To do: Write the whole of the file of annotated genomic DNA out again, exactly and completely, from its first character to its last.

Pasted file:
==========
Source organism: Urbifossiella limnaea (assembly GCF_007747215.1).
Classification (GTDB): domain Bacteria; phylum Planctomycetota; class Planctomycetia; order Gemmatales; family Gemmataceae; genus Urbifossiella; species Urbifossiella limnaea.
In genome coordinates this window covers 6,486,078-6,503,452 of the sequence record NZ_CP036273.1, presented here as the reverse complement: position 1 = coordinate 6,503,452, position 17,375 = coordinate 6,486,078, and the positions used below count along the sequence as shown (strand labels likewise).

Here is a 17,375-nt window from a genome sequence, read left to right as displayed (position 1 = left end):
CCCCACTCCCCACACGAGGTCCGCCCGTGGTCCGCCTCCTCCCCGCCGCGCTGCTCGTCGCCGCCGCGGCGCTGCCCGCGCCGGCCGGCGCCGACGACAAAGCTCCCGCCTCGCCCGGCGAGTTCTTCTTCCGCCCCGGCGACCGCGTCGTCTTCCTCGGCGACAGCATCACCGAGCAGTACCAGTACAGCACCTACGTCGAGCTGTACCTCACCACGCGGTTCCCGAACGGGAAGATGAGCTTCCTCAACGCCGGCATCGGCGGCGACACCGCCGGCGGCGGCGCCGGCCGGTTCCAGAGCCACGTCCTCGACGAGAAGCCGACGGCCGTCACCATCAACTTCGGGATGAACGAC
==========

Source organism: Urbifossiella limnaea (assembly GCF_007747215.1).
Classification (GTDB): domain Bacteria; phylum Planctomycetota; class Planctomycetia; order Gemmatales; family Gemmataceae; genus Urbifossiella; species Urbifossiella limnaea.
In genome coordinates this window covers 6,486,078-6,503,452 of the sequence record NZ_CP036273.1, presented here as the reverse complement: position 1 = coordinate 6,503,452, position 17,375 = coordinate 6,486,078, and the positions used below count along the sequence as shown (strand labels likewise).

Here is a 17,375-nt window from a genome sequence, read left to right as displayed (position 1 = left end):
CCCCACTCCCCACACGAGGTCCGCCCGTGGTCCGCCTCCTCCCCGCCGCGCTGCTCGTCGCCGCCGCGGCGCTGCCCGCGCCGGCCGGCGCCGACGACAAAGCTCCCGCCTCGCCCGGCGAGTTCTTCTTCCGCCCCGGCGACCGCGTCGTCTTCCTCGGCGACAGCATCACCGAGCAGTACCAGTACAGCACCTACGTCGAGCTGTACCTCACCACGCGGTTCCCGAACGGGAAGATGAGCTTCCTCAACGCCGGCATCGGCGGCGACACCGCCGGCGGCGGCGCCGGCCGGTTCCAGAGCCACGTCCTCGACGAGAAGCCGACGGCCGTCACCATCAACTTCGGGATGAACGAC